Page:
As I glanced around the large conference room table, I saw the many faces of my son’s educational team. From administration, to teachers and therapists, they were all assembled as we came together for his year-end meeting. We all wanted it to be a celebratory time, highlighting his accomplishments, but the tone was somber. The recommendation was for Jack to be placed in a private therapeutic program outside our public school district. Jack had a laundry list of diagnoses: Autism Spectrum Disorder, Anxiety, Attention Deficit Hyperactivity Disorder, Sensory Processing Disorder, and Dyslexia, which made typical educational setting more challenging. To Jack’s credit, with the supports of his IEP (individualized education plan), academically he had done extremely well.
Even with Jack’s success over the past two years, the team believed with his behavioral needs and along with the upcoming redistricting of the elementary school system, it would be in his best interest to be placed in a different learning environment. There were too many unknowns and Jack required more calm, not chaos, to consistently acquire self-regulation. I was crushed upon hearing the proposal of a new school, one that was fifty-minutes away. For the second time in Jack’s short career as a student, we found ourselves at the crossroads, of deciding placement for our son.
Something happens when your child’s disabilities surface in destructive ways. Shame lies just under the surface, all the time. Society labels—you and your kid—and you know it. It is felt on the playground, in the school and at the local grocery store. By mid-summer, I realized I was at my own crossroads—I could allow myself to be paralyzed by my feelings of inadequacy, guilt and fear or I could step on a different path. At the heart of it, I knew how amazing my kid was and who we were as a family. I believed in Jack and that was all that mattered.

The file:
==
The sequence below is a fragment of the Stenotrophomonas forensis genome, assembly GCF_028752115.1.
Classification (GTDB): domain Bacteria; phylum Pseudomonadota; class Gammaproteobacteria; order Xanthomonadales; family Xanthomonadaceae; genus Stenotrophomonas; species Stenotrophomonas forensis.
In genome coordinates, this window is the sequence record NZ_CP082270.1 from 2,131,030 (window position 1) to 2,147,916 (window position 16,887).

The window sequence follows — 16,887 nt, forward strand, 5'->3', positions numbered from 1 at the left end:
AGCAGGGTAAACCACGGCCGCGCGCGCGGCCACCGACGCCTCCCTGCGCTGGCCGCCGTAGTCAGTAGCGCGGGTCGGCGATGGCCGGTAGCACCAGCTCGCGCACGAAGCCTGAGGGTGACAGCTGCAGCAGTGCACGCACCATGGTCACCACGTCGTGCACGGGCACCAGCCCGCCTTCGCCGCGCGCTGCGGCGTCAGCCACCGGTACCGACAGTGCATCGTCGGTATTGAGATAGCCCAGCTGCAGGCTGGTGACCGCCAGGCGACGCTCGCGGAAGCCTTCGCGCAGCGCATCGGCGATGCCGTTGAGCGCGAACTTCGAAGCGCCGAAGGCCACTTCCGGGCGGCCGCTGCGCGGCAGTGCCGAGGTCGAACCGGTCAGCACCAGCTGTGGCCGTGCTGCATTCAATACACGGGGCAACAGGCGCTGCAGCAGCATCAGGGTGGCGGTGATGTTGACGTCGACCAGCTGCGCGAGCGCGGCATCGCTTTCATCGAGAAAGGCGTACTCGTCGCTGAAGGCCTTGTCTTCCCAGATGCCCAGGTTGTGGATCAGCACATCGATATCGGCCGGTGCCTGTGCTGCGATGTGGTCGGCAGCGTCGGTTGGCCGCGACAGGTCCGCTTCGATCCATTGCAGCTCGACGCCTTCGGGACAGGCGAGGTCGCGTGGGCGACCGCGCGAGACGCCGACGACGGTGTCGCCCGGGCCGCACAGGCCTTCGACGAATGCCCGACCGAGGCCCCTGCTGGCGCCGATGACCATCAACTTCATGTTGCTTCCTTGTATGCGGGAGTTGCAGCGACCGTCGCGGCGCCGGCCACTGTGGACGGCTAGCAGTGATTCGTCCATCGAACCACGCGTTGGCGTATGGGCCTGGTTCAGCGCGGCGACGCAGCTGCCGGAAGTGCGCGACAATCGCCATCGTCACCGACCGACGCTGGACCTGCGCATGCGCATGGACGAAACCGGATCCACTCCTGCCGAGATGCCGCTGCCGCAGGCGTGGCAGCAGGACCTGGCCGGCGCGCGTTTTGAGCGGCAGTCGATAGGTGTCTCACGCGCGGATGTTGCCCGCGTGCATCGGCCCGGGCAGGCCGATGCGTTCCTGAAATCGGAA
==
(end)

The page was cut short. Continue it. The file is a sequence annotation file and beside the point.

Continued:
Today, we are at the end of Jack’s third year at his therapeutic school. He has made friends, excelled in his academics and has a deep understanding of emotions and how to express himself. There has been no elopement or destructive behavior and he is able to remain regulated by accessing the tools he has learned. The best, and most unexpected part of this experience has been witnessing Jack’s compassion and acceptance for others. Not only is he a part of a community that cultivates kindness and empathy, he has become a peer model. Beyond being a reflection of the impact the specialized school and their staff has made, it is a profound example of how he feels about himself. Every day, he accepts a little bit more, because he sees himself in his peers, ones who he loves and trusts, and he realizes, sometimes the differences we have make all the difference.
By having Jack attend a therapeutic school with a small learning environment he was given the space he needed to grow. Jack continues to succeed and impress everyone with his dedication and resilience. He has had many mentors, but Jack has been my biggest teacher, and wouldn’t have it any other way.